As a full-service, third-party logistics provider, Hall’s Warehouse Corp. offers the services that East Coast food and pharmaceutical companies require: temperature-controlled transportation and time-sensitive deliveries from its 75-unit fleet, as well as more than 54.9 million cubic feet of frozen, refrigerated and dry storage. Hall’s is organic certified by the USDA, U.S. Customs bonded and has a superior rating from the American Institute of Baking. But where it really is making a mark in the industry is in its ability to help customers reduce their carbon footprints, while also keeping its own costs in line.

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With so many print procurement management companies in existence, the brain trust behind LogicSource quickly realized it would have to do something drastically different to stand out in the marketplace. President and CEO David Pennino says his company accomplished this by 1) offering a flexible approach to client engagement including offerings in co-sourcing, advisory services and technology; 2) expanding the categories of procurement they could address to include packaging and in-store operational items; and 3) performing an exhaustive analyses of potential customers’ operations on its own dime, a far cry from the standard practice of having clients pay for this service up-front.

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The Source has been part of Canadian’s consumer electronics life for the past 40 years, with several changes in name and ownership during that time. But the retail stores – which once flew the Radio Shack and Circuit City banners – have been given a new life with new and renovated stores, the introduction of recognizable electronics brands, client-focused employee training and a multifaceted marketing campaign since Bell Canada Enterprises bought The Source in 2009.

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Whether it is fielding calls with a live person or buying keywords to top the list of search engine hits for health supplements, Swanson Health Products does everything it can to reach out to and meet the demands of its customers. Director of E-commerce Rachel Rice says this extends from the top of the organization on down.

“As a leadership team, we are always asking ourselves what customers want and expect from us,” Rice says. “Every member of the board is responsible for reading customer comments every week. We focus on the quality of our product and adherence to being the low-price leader – we’ve definitely heard that’s what our customers want.”

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In east-central Louisiana, it takes a local to know how well-traveled the back roads are as they are developed into wider highways. And the more traffic there is, the more business comes. “Most of the metro markets are mature and have all the big-name competitors,” says Todd St. Romain, CEO of St. Romain Oil Co. “We find better opportunity in small, under-developed rural markets.”

His c-stores offer more than just convenience. “I think in an underdeveloped rural market, you can be the liquor store, the cigarette shop, the McDonald’s, the KFC,” he says. “I can be the mini-grocery and the gas station all at one time. In a smaller, underdeveloped market, we can fill the needs of the consumer and be a multitude of stores in one. Our proprietary food service is probably what really attracts people. We have a strong food service offer.”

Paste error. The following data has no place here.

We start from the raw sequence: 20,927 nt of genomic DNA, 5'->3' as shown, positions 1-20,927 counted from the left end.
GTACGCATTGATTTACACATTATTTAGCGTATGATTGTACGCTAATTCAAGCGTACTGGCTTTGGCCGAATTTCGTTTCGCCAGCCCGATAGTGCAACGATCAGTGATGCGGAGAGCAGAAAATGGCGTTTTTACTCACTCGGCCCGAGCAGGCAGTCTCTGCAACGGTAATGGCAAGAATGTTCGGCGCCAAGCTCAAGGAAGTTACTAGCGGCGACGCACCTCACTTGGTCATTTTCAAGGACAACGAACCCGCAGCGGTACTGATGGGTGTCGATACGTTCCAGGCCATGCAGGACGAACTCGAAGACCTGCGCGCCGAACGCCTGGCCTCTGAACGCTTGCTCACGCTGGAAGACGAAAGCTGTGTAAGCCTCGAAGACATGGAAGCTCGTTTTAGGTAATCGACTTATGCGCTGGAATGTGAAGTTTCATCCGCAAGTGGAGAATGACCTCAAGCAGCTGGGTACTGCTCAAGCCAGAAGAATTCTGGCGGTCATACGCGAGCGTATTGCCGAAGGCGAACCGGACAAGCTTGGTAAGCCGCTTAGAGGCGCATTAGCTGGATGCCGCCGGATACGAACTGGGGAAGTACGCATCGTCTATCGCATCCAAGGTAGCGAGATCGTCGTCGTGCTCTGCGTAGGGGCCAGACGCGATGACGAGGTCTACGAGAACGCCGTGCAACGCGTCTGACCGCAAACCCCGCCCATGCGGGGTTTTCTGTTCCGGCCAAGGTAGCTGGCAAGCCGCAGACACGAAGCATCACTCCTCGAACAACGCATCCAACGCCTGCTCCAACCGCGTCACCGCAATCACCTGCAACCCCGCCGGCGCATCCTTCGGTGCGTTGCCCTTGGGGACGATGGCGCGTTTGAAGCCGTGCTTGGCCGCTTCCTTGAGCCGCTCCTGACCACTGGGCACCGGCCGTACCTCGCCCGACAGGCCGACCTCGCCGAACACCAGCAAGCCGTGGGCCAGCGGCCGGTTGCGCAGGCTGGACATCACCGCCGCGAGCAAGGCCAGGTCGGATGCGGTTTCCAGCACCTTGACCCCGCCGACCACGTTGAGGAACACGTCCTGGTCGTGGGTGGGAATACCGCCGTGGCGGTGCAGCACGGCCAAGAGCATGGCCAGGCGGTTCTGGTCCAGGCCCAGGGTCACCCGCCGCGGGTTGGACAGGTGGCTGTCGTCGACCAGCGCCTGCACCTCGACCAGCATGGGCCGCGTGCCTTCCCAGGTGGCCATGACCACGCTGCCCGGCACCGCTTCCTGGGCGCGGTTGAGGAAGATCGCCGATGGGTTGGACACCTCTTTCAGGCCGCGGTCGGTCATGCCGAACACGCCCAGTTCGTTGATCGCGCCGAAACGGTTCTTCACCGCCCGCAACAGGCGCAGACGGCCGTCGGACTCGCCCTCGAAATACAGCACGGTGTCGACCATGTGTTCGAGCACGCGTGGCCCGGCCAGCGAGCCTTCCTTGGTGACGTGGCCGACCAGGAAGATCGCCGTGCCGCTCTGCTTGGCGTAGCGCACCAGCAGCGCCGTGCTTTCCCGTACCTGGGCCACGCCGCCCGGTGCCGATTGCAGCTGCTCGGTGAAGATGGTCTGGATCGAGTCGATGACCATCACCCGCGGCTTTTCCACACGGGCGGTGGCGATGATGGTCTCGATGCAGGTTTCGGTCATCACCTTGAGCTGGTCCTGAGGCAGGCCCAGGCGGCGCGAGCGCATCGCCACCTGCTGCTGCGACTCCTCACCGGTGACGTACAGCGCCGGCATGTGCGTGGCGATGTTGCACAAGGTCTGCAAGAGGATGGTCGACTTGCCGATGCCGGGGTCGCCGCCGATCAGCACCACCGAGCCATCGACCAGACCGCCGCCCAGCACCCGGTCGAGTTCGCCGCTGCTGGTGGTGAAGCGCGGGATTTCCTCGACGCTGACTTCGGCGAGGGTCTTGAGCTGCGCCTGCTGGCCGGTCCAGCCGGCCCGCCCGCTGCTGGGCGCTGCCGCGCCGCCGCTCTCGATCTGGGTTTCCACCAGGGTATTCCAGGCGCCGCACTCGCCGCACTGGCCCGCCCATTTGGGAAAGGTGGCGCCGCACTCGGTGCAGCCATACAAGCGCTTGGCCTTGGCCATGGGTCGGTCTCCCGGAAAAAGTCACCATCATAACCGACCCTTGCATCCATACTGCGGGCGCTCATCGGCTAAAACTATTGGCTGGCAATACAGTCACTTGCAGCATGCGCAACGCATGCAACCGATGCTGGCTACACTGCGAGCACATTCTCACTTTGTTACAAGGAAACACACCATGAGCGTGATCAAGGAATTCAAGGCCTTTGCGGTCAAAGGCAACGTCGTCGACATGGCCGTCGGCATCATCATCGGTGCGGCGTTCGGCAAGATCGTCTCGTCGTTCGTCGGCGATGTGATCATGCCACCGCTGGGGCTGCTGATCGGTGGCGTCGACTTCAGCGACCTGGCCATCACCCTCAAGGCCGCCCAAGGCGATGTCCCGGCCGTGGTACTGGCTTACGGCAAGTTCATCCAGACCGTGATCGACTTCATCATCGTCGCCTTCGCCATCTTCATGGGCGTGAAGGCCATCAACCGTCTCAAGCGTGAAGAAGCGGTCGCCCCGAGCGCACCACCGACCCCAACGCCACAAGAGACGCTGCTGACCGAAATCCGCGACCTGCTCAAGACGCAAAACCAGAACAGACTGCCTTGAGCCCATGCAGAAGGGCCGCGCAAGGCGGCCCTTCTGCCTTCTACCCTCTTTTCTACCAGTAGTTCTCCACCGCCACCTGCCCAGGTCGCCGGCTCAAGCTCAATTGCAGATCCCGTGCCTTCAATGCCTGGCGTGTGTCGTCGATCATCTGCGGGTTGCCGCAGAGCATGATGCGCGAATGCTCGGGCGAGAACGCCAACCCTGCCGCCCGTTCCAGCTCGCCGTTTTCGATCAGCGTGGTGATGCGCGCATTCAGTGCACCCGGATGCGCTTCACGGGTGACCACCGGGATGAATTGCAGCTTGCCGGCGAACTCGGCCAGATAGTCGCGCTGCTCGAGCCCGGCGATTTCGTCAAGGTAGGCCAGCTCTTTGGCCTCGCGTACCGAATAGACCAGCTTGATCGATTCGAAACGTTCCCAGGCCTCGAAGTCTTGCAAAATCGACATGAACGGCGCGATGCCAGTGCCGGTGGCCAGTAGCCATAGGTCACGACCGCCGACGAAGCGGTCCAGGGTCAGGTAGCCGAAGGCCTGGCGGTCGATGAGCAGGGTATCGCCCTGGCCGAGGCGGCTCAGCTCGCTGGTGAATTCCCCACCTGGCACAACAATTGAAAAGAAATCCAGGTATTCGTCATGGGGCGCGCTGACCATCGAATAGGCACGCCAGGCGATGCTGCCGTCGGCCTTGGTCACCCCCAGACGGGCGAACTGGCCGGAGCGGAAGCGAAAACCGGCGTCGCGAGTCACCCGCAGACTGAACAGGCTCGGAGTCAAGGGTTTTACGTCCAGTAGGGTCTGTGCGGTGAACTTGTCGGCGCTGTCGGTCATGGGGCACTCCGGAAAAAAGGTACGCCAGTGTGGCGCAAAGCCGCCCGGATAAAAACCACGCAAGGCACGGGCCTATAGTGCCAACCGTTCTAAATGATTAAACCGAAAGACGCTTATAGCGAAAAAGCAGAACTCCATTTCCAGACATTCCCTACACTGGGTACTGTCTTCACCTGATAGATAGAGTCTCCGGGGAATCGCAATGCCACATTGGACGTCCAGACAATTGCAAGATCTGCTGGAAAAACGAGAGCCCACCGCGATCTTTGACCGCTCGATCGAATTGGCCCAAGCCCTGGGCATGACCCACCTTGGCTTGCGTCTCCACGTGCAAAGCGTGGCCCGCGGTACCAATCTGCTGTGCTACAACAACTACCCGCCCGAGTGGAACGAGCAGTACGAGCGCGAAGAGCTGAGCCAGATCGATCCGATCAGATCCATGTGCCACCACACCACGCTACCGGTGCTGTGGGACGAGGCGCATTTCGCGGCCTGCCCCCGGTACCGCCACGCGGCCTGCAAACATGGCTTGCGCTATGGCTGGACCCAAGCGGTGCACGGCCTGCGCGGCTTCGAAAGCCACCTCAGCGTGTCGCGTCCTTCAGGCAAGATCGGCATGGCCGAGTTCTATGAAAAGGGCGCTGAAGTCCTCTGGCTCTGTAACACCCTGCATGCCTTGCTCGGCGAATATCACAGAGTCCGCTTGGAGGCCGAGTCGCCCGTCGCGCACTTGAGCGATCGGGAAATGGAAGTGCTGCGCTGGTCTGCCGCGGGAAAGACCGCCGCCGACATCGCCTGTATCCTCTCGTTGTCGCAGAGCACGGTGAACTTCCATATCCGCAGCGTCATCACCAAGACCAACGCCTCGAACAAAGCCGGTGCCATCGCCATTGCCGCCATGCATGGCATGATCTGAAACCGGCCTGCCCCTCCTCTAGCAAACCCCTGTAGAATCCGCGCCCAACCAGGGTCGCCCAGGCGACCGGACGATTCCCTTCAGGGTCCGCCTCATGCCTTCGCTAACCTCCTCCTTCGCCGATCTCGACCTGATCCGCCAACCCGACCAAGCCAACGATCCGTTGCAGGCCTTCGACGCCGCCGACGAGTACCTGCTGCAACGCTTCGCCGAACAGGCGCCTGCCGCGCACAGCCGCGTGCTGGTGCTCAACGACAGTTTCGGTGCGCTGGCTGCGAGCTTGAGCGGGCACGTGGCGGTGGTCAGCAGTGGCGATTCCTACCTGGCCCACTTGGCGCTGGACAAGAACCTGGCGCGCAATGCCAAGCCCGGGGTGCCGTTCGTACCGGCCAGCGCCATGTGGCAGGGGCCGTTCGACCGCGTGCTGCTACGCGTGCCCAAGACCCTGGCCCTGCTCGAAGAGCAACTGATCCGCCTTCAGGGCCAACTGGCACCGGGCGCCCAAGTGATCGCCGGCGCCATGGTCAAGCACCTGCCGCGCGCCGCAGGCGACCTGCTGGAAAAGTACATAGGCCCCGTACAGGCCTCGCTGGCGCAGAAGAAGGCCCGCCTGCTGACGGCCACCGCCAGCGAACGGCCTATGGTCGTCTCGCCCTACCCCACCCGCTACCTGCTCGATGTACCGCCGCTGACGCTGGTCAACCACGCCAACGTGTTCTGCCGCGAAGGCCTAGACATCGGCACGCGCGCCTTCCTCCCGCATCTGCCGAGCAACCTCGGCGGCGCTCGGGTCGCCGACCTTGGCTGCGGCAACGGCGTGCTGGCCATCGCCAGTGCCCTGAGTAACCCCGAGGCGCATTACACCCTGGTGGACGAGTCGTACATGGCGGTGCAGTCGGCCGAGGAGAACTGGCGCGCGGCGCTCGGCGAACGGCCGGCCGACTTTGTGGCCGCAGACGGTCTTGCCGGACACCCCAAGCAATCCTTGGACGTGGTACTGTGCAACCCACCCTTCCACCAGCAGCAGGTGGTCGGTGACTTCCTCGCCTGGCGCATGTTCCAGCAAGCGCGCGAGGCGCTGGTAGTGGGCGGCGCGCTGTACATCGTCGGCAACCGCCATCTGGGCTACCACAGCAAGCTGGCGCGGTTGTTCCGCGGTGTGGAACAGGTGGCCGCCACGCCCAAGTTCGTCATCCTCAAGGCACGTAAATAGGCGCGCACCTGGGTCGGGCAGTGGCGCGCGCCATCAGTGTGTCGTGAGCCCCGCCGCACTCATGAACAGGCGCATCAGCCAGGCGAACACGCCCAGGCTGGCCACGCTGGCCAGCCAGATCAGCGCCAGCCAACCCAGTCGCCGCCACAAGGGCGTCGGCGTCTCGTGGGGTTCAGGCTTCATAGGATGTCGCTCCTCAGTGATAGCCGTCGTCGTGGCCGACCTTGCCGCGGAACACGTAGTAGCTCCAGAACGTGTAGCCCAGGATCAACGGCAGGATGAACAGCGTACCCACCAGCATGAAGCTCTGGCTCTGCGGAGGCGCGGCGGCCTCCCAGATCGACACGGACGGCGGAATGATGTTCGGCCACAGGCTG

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Competition is fierce in the discount retail market,” says 40-year retail veteran Dave Mueller. The senior vice president of sales and marketing for fred’s Super Dollar stores knows that pricing is not the only  important factor to succeed in this sector.

To retain the competitive edge it has gained over its 65-year history, fred’s started a transformation in 2009 to change the way its 700 stores and pharmacies looked, how they were organized and displayed merchandise. The first new concept store opened in October of that year, close to the company’s headquarters in Memphis. The new concept performed well and fred’s has now more than 60 stores open with the new layout.

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The health revolution has seen a big push in the last few years. First Lady Michelle Obama’s Let’s Move! campaign promotes active lifestyles and proper nutrition, and several states have stepped in to make sure vending machines at their schools include a balance of healthy options. The federal government even has taken steps to define what “all-natural” means so food companies can’t mislead consumers with ambiguous packaging. These factors, coupled with media attention on rising obesity levels, have sparked a fire under the healthy eating trend.

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If you are looking for ketchup and diapers, do not go into Brennan’s Market. But, if you are looking for the highest-quality, eco-friendly fruit available, or great wine and cheese, then Brennan’s Market is the place in central Wisconsin.

For 70 years, the Brennan family has made it a priority to purchase directly from the products’ sources to ensure the stores’ produce, wine and cheese are of the best quality available. The owners and managers at Brennan’s Market personally visit and assess each farm, orchard, vineyard, microbrewery and cheese factory before purchasing anything. The company buys produce only from farms that engage in sustainable practices, treat their employees ethically and limit their use of pesticides.

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